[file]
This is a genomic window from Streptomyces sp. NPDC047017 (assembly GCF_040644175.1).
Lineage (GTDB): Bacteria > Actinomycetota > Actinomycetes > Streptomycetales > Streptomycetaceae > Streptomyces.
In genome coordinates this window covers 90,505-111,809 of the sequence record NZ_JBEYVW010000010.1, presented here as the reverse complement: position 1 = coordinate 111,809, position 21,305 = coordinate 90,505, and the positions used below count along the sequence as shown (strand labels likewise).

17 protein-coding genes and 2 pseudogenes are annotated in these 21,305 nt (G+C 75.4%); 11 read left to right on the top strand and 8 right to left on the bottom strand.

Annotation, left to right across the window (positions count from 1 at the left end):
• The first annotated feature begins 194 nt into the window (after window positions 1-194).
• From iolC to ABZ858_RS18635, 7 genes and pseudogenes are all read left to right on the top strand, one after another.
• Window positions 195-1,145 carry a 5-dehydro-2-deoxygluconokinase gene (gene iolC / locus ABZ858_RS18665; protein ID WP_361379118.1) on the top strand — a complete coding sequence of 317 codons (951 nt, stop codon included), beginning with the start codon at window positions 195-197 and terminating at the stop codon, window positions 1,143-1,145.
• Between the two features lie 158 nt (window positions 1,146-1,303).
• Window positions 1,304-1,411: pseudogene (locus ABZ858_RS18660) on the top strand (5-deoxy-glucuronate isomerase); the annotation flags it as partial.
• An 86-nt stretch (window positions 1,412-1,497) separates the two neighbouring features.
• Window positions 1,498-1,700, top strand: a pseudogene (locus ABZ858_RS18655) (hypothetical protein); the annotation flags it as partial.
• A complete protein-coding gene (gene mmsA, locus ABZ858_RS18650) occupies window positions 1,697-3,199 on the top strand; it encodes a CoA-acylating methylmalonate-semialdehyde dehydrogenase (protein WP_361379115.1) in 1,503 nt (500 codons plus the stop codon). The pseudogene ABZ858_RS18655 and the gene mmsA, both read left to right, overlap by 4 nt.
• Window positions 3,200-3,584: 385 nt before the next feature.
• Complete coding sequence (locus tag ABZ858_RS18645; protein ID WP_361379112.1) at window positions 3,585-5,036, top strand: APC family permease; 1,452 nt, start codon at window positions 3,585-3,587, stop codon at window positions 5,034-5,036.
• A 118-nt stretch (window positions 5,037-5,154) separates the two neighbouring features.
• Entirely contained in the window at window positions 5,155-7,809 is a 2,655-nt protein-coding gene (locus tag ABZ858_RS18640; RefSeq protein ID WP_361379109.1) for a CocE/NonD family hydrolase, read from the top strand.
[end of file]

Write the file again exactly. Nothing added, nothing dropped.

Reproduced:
This is a genomic window from Streptomyces sp. NPDC047017 (assembly GCF_040644175.1).
Lineage (GTDB): Bacteria > Actinomycetota > Actinomycetes > Streptomycetales > Streptomycetaceae > Streptomyces.
In genome coordinates this window covers 90,505-111,809 of the sequence record NZ_JBEYVW010000010.1, presented here as the reverse complement: position 1 = coordinate 111,809, position 21,305 = coordinate 90,505, and the positions used below count along the sequence as shown (strand labels likewise).

17 protein-coding genes and 2 pseudogenes are annotated in these 21,305 nt (G+C 75.4%); 11 read left to right on the top strand and 8 right to left on the bottom strand.

Annotation, left to right across the window (positions count from 1 at the left end):
• The first annotated feature begins 194 nt into the window (after window positions 1-194).
• From iolC to ABZ858_RS18635, 7 genes and pseudogenes are all read left to right on the top strand, one after another.
• Window positions 195-1,145 carry a 5-dehydro-2-deoxygluconokinase gene (gene iolC / locus ABZ858_RS18665; protein ID WP_361379118.1) on the top strand — a complete coding sequence of 317 codons (951 nt, stop codon included), beginning with the start codon at window positions 195-197 and terminating at the stop codon, window positions 1,143-1,145.
• Between the two features lie 158 nt (window positions 1,146-1,303).
• Window positions 1,304-1,411: pseudogene (locus ABZ858_RS18660) on the top strand (5-deoxy-glucuronate isomerase); the annotation flags it as partial.
• An 86-nt stretch (window positions 1,412-1,497) separates the two neighbouring features.
• Window positions 1,498-1,700, top strand: a pseudogene (locus ABZ858_RS18655) (hypothetical protein); the annotation flags it as partial.
• A complete protein-coding gene (gene mmsA, locus ABZ858_RS18650) occupies window positions 1,697-3,199 on the top strand; it encodes a CoA-acylating methylmalonate-semialdehyde dehydrogenase (protein WP_361379115.1) in 1,503 nt (500 codons plus the stop codon). The pseudogene ABZ858_RS18655 and the gene mmsA, both read left to right, overlap by 4 nt.
• Window positions 3,200-3,584: 385 nt before the next feature.
• Complete coding sequence (locus tag ABZ858_RS18645; protein ID WP_361379112.1) at window positions 3,585-5,036, top strand: APC family permease; 1,452 nt, start codon at window positions 3,585-3,587, stop codon at window positions 5,034-5,036.
• A 118-nt stretch (window positions 5,037-5,154) separates the two neighbouring features.
• Entirely contained in the window at window positions 5,155-7,809 is a 2,655-nt protein-coding gene (locus tag ABZ858_RS18640; RefSeq protein ID WP_361379109.1) for a CocE/NonD family hydrolase, read from the top strand.